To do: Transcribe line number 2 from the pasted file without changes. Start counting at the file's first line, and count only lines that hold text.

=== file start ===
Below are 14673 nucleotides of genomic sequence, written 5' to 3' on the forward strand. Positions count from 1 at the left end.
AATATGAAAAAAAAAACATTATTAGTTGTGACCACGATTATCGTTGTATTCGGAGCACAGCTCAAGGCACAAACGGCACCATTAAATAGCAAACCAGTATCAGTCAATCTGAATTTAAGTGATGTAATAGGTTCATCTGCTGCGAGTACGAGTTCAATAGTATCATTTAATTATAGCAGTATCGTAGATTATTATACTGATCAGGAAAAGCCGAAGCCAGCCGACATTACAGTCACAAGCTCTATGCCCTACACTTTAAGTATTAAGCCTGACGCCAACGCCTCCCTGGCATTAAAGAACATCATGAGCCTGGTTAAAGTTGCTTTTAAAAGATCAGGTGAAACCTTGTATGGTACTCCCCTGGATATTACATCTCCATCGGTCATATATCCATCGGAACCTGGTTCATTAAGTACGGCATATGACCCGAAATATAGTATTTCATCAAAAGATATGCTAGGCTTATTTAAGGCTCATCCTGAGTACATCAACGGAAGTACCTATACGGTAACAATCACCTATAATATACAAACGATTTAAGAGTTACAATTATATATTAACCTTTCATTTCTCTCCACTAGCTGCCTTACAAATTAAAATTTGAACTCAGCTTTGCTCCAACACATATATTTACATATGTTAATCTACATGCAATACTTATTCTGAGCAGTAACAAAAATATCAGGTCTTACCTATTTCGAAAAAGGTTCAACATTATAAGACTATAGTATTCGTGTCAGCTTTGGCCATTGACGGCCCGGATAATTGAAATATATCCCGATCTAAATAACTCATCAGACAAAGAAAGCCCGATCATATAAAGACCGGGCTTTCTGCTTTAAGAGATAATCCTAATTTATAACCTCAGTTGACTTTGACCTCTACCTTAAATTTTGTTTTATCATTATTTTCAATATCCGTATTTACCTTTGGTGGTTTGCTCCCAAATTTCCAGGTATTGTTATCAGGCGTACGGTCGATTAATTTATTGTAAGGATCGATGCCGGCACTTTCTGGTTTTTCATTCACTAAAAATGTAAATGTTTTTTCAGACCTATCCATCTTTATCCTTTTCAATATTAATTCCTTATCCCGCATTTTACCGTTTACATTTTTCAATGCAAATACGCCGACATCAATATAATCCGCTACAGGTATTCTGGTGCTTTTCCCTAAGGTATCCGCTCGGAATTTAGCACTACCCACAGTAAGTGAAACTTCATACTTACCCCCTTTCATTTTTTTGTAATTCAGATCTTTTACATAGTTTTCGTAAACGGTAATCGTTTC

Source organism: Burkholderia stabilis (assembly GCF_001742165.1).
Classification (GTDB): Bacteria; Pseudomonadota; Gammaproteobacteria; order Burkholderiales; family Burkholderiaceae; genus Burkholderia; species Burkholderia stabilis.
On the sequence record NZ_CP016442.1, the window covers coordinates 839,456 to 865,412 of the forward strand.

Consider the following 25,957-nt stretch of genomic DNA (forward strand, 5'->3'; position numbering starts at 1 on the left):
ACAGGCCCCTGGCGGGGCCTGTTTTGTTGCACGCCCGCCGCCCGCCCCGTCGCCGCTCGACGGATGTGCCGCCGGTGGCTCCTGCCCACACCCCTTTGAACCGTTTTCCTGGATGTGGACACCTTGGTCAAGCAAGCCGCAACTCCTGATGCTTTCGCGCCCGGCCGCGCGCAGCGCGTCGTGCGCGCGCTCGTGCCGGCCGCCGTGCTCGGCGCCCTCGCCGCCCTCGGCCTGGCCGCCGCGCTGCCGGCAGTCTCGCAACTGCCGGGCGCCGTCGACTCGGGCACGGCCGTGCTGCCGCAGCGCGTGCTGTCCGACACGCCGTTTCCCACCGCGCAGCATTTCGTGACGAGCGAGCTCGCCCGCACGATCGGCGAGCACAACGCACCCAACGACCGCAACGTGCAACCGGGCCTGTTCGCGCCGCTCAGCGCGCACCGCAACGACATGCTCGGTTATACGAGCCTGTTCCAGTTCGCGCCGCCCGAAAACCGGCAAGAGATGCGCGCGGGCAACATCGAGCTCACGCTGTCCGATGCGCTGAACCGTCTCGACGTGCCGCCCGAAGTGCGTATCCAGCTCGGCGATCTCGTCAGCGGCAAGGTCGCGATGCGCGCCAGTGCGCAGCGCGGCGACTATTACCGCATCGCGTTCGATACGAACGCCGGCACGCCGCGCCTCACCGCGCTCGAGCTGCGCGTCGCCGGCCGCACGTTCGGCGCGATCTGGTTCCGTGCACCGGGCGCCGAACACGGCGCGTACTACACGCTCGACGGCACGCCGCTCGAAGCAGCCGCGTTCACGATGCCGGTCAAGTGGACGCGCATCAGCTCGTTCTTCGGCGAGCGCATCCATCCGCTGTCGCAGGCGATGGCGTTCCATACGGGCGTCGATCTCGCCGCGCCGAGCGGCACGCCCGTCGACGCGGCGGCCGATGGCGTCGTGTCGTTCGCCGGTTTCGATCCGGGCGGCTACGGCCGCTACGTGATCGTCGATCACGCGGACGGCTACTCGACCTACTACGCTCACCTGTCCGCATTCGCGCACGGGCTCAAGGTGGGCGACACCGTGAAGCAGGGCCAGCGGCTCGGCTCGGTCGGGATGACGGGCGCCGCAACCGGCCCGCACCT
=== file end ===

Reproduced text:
AATATGAAAAAAAAAACATTATTAGTTGTGACCACGATTATCGTTGTATTCGGAGCACAGCTCAAGGCACAAACGGCACCATTAAATAGCAAACCAGTATCAGTCAATCTGAATTTAAGTGATGTAATAGGTTCATCTGCTGCGAGTACGAGTTCAATAGTATCATTTAATTATAGCAGTATCGTAGATTATTATACTGATCAGGAAAAGCCGAAGCCAGCCGACATTACAGTCACAAGCTCTATGCCCTACACTTTAAGTATTAAGCCTGACGCCAACGCCTCCCTGGCATTAAAGAACATCATGAGCCTGGTTAAAGTTGCTTTTAAAAGATCAGGTGAAACCTTGTATGGTACTCCCCTGGATATTACATCTCCATCGGTCATATATCCATCGGAACCTGGTTCATTAAGTACGGCATATGACCCGAAATATAGTATTTCATCAAAAGATATGCTAGGCTTATTTAAGGCTCATCCTGAGTACATCAACGGAAGTACCTATACGGTAACAATCACCTATAATATACAAACGATTTAAGAGTTACAATTATATATTAACCTTTCATTTCTCTCCACTAGCTGCCTTACAAATTAAAATTTGAACTCAGCTTTGCTCCAACACATATATTTACATATGTTAATCTACATGCAATACTTATTCTGAGCAGTAACAAAAATATCAGGTCTTACCTATTTCGAAAAAGGTTCAACATTATAAGACTATAGTATTCGTGTCAGCTTTGGCCATTGACGGCCCGGATAATTGAAATATATCCCGATCTAAATAACTCATCAGACAAAGAAAGCCCGATCATATAAAGACCGGGCTTTCTGCTTTAAGAGATAATCCTAATTTATAACCTCAGTTGACTTTGACCTCTACCTTAAATTTTGTTTTATCATTATTTTCAATATCCGTATTTACCTTTGGTGGTTTGCTCCCAAATTTCCAGGTATTGTTATCAGGCGTACGGTCGATTAATTTATTGTAAGGATCGATGCCGGCACTTTCTGGTTTTTCATTCACTAAAAATGTAAATGTTTTTTCAGACCTATCCATCTTTATCCTTTTCAATATTAATTCCTTATCCCGCATTTTACCGTTTACATTTTTCAATGCAAATACGCCGACATCAATATAATCCGCTACAGGTATTCTGGTGCTTTTCCCTAAGGTATCCGCTCGGAATTTAGCACTACCCACAGTAAGTGAAACTTCATACTTACCCCCTTTCATTTTTTTGTAATTCAGATCTTTTACATAGTTTTCGTAAACGGTAATCGTTTC